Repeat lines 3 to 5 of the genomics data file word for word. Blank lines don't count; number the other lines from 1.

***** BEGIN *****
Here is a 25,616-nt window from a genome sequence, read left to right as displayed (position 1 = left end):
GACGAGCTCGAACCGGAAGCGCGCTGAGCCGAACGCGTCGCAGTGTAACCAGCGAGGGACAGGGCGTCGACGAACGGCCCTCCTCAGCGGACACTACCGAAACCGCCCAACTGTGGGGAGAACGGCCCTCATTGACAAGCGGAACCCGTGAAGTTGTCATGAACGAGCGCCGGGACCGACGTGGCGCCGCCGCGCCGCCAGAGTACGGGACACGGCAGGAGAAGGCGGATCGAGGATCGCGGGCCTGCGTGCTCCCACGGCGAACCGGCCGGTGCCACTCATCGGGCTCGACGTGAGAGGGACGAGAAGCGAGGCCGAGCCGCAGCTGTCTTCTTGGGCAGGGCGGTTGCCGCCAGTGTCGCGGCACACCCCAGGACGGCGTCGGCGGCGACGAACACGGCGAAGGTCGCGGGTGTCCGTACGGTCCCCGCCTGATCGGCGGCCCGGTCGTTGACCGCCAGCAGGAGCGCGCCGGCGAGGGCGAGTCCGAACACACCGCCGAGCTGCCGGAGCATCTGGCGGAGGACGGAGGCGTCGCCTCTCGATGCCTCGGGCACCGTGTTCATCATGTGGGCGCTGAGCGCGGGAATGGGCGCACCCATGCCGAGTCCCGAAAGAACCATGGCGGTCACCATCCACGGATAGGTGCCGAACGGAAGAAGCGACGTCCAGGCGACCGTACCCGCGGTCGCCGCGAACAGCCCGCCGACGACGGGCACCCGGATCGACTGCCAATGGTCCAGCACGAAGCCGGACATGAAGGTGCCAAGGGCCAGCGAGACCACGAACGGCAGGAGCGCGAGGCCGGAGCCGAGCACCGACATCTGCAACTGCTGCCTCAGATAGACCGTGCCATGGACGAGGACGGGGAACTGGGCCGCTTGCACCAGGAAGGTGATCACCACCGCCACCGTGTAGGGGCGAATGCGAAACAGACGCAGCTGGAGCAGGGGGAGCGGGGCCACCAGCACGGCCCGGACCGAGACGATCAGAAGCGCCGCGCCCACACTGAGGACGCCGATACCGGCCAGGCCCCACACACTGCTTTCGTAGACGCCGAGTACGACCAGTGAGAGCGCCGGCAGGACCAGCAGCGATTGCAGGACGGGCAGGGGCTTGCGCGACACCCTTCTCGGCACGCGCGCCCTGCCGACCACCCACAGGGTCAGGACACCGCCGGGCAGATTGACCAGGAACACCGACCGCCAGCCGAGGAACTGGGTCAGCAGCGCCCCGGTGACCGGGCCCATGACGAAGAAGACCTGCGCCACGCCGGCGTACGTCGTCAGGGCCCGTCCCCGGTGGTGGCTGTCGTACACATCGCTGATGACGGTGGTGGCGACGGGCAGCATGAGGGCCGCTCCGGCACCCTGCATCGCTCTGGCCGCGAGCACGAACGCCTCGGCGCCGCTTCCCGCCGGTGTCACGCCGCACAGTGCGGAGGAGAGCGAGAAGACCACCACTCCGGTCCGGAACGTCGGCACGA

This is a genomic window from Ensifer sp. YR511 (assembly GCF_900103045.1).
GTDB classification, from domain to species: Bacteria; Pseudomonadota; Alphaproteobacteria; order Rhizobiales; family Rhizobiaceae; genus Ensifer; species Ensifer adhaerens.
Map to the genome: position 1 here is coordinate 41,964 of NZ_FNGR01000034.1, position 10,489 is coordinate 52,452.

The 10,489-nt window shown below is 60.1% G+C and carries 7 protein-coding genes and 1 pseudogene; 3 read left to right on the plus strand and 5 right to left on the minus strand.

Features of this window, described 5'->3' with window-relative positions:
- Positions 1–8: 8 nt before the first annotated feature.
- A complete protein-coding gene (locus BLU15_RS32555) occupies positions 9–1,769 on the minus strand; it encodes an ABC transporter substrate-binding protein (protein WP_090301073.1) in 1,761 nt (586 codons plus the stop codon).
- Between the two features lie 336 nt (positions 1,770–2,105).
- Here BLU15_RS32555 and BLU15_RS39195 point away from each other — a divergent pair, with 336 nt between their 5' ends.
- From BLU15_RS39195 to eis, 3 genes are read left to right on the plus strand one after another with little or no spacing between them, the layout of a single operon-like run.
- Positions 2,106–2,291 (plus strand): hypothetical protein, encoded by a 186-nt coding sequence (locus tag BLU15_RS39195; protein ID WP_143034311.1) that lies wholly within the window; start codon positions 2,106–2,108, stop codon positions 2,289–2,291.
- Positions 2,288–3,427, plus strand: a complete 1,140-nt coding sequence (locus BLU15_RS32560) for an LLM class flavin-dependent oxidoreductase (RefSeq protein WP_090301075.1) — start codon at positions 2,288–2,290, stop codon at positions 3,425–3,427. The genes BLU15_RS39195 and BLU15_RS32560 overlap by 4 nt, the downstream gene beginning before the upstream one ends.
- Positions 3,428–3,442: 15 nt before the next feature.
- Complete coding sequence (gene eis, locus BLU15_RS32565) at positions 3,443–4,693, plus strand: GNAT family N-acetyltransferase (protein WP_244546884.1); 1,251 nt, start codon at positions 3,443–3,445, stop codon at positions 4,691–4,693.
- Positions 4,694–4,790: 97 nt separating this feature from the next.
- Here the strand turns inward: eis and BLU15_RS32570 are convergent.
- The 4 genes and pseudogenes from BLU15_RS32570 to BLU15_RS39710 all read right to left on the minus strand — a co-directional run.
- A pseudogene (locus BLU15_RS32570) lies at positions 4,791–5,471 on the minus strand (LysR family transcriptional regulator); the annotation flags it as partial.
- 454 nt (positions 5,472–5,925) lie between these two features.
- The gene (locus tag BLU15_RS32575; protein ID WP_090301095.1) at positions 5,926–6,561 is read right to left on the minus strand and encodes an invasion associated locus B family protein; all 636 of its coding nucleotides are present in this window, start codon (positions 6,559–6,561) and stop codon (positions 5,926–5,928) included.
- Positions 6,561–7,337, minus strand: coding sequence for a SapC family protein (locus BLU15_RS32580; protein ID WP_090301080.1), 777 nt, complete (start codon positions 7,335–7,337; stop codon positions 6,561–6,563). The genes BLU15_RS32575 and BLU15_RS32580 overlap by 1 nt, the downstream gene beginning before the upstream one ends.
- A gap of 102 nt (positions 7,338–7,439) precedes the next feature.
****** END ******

This is a genomic window from Ensifer sp. YR511 (assembly GCF_900103045.1).
GTDB classification, from domain to species: Bacteria; Pseudomonadota; Alphaproteobacteria; order Rhizobiales; family Rhizobiaceae; genus Ensifer; species Ensifer adhaerens.
Map to the genome: position 1 here is coordinate 41,964 of NZ_FNGR01000034.1, position 10,489 is coordinate 52,452.